A stage-by-stage wet compression theory and algorithm have been developed for overspray and interstage fogging in the compressor. These theory and algorithm are used to calculate the performance of an eight-stage compressor under both dry and wet compressions. A 2D compressor airfoil geometry and stage setting at the mean radius are employed. Six different cases with and without overspray are investigated and compared. The stage pressure ratio enhances during all fogging cases as does the overall pressure ratio, with saturated fogging (no overspray) achieving the highest pressure ratio. Saturated fogging reduces specific compressor work, but increases the total compressor power due to increased mass flow rate. The results of overspray and interstage spray unexpectedly show that both the specific and overall compressor power do not reduce but actually increase. Analysis shows that this increased power is contributed by the increased pressure ratio and, for interstage overspray, “recompression” contributes to more power consumption. Also it is unexpected to see that air density actually decreases, instead of increases, inside the compressor with overspray. Analysis shows that overspray induces an excessive reduction in temperature that leads to an appreciable reduction in pressure, so the increment of density due to reduced temperature is less than the decrement of air density affected by reduced pressure as air follows the polytropic relationship. In contrast, saturated fogging results in increased density as expected. After the interstage spray, the local blade loading immediately showed a significant increase. Fogging increases axial velocity, flow coefficient, blade inlet velocity, incidence angle, and tangential component of velocity. The analysis also assesses the use of an average shape factor in the generalized compressor stage performance curve when the compressor stage information and performance map are not available. The result indicates that using a constant shape factor might not be adequate because the compressor performance map may have changed with wet compression. The results of nonstage-stacking simulation are shown to underpredict the compressor power by about 6% and the net gas turbine output by about 2% in the studied cases.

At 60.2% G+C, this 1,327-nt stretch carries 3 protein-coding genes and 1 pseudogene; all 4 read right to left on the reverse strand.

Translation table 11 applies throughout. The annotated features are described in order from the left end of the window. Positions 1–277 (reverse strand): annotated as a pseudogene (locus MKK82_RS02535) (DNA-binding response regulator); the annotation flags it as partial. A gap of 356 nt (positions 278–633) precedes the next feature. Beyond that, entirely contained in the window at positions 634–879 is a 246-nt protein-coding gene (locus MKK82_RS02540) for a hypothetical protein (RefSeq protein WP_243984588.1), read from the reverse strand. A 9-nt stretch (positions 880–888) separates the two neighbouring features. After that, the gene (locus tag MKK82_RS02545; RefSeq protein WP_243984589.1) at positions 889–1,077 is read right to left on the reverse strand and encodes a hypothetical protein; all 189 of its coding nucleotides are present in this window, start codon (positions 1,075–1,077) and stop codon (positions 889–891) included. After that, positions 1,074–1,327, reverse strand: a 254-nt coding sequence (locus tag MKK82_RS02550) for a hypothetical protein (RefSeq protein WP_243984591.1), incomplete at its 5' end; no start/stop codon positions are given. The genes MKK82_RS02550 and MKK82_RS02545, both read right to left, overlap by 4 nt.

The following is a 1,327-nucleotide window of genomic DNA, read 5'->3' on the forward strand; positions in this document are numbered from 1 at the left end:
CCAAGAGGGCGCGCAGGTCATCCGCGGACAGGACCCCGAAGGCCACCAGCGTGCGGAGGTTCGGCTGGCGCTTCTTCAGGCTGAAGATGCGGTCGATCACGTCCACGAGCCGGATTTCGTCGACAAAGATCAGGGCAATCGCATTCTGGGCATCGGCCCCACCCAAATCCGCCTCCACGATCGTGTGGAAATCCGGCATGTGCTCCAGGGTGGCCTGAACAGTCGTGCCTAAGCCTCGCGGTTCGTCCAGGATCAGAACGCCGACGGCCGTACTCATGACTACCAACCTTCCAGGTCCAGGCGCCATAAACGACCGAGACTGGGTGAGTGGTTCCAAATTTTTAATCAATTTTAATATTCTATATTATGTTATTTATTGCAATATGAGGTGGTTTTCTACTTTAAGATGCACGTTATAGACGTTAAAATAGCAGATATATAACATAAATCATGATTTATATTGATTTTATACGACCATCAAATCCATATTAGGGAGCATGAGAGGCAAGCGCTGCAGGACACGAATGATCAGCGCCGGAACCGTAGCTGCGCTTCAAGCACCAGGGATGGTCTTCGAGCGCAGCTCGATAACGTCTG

Overspray and Interstage Fog Cooling in Gas Turbine Compressor Using Stage-Stacking Scheme—Part II: Case Study
- Views Icon Views
- Share Icon Share
- Search Site
Wang, T., and Khan, J. R. (November 17, 2010). "Overspray and Interstage Fog Cooling in Gas Turbine Compressor Using Stage-Stacking Scheme—Part II: Case Study." ASME. J. Thermal Sci. Eng. Appl. September 2010; 2(3): 031002. https://doi.org/10.1115/1.4002755
Download citation file: